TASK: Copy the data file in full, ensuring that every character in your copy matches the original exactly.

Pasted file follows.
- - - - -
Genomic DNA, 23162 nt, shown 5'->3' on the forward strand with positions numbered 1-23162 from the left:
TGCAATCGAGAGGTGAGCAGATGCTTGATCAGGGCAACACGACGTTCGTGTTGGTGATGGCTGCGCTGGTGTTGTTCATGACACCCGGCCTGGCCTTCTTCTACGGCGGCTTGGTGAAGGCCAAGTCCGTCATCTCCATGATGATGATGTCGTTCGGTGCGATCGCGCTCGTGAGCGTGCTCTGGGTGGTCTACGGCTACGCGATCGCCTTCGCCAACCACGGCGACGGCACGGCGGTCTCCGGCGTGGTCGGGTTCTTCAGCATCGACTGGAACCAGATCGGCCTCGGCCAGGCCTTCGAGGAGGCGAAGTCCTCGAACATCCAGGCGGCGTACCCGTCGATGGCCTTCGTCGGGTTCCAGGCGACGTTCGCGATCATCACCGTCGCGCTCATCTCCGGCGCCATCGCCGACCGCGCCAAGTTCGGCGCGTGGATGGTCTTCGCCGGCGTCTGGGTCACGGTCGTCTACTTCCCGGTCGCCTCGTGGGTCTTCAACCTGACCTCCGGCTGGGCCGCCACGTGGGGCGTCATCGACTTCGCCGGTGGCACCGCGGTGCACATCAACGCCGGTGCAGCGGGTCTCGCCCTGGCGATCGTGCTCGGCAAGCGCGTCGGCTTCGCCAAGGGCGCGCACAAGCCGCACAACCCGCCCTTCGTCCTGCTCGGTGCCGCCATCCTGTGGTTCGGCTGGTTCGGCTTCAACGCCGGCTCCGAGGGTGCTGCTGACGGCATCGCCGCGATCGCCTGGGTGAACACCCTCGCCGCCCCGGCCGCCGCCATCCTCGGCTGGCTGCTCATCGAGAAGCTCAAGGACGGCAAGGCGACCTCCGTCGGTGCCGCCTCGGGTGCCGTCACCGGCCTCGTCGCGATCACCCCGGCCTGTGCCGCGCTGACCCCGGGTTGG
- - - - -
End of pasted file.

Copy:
Genomic DNA, 23162 nt, shown 5'->3' on the forward strand with positions numbered 1-23162 from the left:
TGCAATCGAGAGGTGAGCAGATGCTTGATCAGGGCAACACGACGTTCGTGTTGGTGATGGCTGCGCTGGTGTTGTTCATGACACCCGGCCTGGCCTTCTTCTACGGCGGCTTGGTGAAGGCCAAGTCCGTCATCTCCATGATGATGATGTCGTTCGGTGCGATCGCGCTCGTGAGCGTGCTCTGGGTGGTCTACGGCTACGCGATCGCCTTCGCCAACCACGGCGACGGCACGGCGGTCTCCGGCGTGGTCGGGTTCTTCAGCATCGACTGGAACCAGATCGGCCTCGGCCAGGCCTTCGAGGAGGCGAAGTCCTCGAACATCCAGGCGGCGTACCCGTCGATGGCCTTCGTCGGGTTCCAGGCGACGTTCGCGATCATCACCGTCGCGCTCATCTCCGGCGCCATCGCCGACCGCGCCAAGTTCGGCGCGTGGATGGTCTTCGCCGGCGTCTGGGTCACGGTCGTCTACTTCCCGGTCGCCTCGTGGGTCTTCAACCTGACCTCCGGCTGGGCCGCCACGTGGGGCGTCATCGACTTCGCCGGTGGCACCGCGGTGCACATCAACGCCGGTGCAGCGGGTCTCGCCCTGGCGATCGTGCTCGGCAAGCGCGTCGGCTTCGCCAAGGGCGCGCACAAGCCGCACAACCCGCCCTTCGTCCTGCTCGGTGCCGCCATCCTGTGGTTCGGCTGGTTCGGCTTCAACGCCGGCTCCGAGGGTGCTGCTGACGGCATCGCCGCGATCGCCTGGGTGAACACCCTCGCCGCCCCGGCCGCCGCCATCCTCGGCTGGCTGCTCATCGAGAAGCTCAAGGACGGCAAGGCGACCTCCGTCGGTGCCGCCTCGGGTGCCGTCACCGGCCTCGTCGCGATCACCCCGGCCTGTGCCGCGCTGACCCCGGGTTGG